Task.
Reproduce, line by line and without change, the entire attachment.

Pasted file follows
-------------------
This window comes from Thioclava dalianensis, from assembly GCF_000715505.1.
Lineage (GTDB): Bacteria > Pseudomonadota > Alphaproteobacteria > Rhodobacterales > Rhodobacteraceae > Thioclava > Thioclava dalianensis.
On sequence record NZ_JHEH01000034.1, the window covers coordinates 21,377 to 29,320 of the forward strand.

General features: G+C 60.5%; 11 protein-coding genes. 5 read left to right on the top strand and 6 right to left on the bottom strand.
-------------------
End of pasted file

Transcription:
This window comes from Thioclava dalianensis, from assembly GCF_000715505.1.
Lineage (GTDB): Bacteria > Pseudomonadota > Alphaproteobacteria > Rhodobacterales > Rhodobacteraceae > Thioclava > Thioclava dalianensis.
On sequence record NZ_JHEH01000034.1, the window covers coordinates 21,377 to 29,320 of the forward strand.

General features: G+C 60.5%; 11 protein-coding genes. 5 read left to right on the top strand and 6 right to left on the bottom strand.